The Spectral Domain EDI-OCT images of the macular region were obtained (Heidelberg Engineering, Heidelberg, Germany version 6.0 with built-in EDI-OCT software, 870 nm wavelength) and used for evaluation of the choroid in all subjects at the same time of the day to avoid the diurnal variations. All measurements were performed by one technician who was blinded to which eye was affected. SFCT was measured at the central foveal subfield of 1 mm diameter of ETDRS macular map by calculating the distance from a hyperreflective line representing the outer border of the retinal pigment epithelium to the inner edge of the suprachoroidal space, which was represented by a hyporeflective line on EDI-OCT images. The choroidal thickness of both the eyes was measured by two authors where the unaffected eye served as the control group and the average mean reading was considered.

A repeat EDI-OCT scanning was done at follow up to measure SFCT after the second week of treatment. A descriptive statistical analysis was reported as mean, medians, and standard deviation for continuous variables, and numbers (n) and percentages (%) were used for categorical variables. Data were analyzed using SPSS 21.0 (SPSS Inc., Chicago, IL, USA).

The comparison of the mean subfoveal choroidal thickness of the eyes with unilateral acute anterior uveitis and fellow eyes before and after treatment was done by Paired t-test. Linear regression analysis was done to predict the change in visual acuity in relation to change in choroidal thickness. P value <0.05 was considered statistically significant.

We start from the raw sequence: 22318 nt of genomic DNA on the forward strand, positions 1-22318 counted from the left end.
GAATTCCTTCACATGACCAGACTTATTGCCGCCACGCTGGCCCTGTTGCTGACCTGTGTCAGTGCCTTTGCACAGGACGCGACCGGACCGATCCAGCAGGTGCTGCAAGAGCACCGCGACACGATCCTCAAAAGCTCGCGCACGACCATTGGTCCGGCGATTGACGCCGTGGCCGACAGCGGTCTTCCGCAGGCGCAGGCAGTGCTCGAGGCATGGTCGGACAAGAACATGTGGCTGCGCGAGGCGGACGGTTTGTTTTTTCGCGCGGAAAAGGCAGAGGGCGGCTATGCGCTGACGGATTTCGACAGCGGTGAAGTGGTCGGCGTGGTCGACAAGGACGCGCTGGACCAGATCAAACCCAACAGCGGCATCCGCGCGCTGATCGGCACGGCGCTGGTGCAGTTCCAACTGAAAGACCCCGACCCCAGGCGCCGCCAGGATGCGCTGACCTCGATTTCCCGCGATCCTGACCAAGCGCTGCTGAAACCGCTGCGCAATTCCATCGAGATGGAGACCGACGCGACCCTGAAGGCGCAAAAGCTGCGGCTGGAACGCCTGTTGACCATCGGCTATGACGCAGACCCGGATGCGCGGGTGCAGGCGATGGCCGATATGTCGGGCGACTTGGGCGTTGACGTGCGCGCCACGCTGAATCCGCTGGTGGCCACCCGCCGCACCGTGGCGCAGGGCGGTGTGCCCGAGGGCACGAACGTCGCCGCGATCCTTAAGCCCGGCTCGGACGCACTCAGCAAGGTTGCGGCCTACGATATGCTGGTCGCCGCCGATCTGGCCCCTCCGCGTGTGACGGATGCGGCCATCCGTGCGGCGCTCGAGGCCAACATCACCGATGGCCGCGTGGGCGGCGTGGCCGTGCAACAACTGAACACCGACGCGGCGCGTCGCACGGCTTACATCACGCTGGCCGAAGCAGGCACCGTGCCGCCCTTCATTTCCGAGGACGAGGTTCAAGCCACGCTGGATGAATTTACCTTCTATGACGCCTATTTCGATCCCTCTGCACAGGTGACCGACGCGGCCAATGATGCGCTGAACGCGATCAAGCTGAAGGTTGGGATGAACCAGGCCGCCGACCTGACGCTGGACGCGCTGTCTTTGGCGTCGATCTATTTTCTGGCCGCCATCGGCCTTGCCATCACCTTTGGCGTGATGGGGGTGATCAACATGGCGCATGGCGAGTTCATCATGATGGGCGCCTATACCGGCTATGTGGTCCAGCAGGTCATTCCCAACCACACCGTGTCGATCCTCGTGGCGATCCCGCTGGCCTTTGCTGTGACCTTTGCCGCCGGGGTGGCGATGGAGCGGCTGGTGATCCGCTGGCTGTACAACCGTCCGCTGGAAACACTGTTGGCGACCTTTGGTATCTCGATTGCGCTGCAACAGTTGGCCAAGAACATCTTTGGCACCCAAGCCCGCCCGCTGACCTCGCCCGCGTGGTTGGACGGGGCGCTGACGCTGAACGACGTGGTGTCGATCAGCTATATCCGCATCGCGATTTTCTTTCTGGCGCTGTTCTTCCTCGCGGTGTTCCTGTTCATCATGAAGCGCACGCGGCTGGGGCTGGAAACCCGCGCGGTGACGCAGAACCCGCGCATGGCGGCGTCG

The study adhered to the tenets of the Declaration of Helsinki and obtained permission from the Institutional Review Board (IRB) of the Institute of Medicine. Written consent was obtained from the participating patients.


  Results Top


Thus out of 75 enrolled cases (150 eyes), a total of 122 eyes of 61 patients meeting the inclusion criteria were included of which, 61 affected eyes were cases and 61 fellow eyes served as control. Rest 14 cases were excluded as they had other associated ocular pathology like diabetic macular edema, CSR, and old uveitis.

The mean age of the patients was 39.02 ± 13.76 years with the range of 15–69 years; 38 (62.3%) were males and 23 (37.7%) were females (Male to Female ratio = 1.65:1) [Table 1]. Among these 61 cases, the etiological diagnosis could be established in the 39 cases (63.9%). HLA-B27 associated AAU was the most common underlying cause (n = 21, 34.4%), followed by Herpes Zoster virus infection (n = 5, 8.2%), traumatic uveitis (n = 4, 6.5%), sarcoidosis (n = 3, 4.9%), gout (n = 3, 4.9%), Fuch's uveitis (n = 2, 3.2%), and tuberculosis (n = 1, 1.6%). The right eye (56%) was affected more than the left eye (44%) and 18.04% cases were of granulomatous uveitis. The posterior segment findings were within normal limits.
Table 1: Age and gender distribution of unilateral acute anterior uveitis cases

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The mean intraocular pressure using Goldmann applanation tonometry (IOP) of the case eyes before treatment was 12.45 ± 6.89 mmHg (range 8–42 mmHg) and the mean IOP of the control eyes was 14.02 ± 2.36 mmHg (range 10–20 mmHg. All cases were treated with topical steroids and cycloplegics; five patients (8.2%) were supplemented with oral steroid. Oral acyclovir 800 mg/thrice/day was given to the HZO patients, oral methrotexate 15 mg/week for the HLA B27 cases, and ATT was added to the tuberculosis case.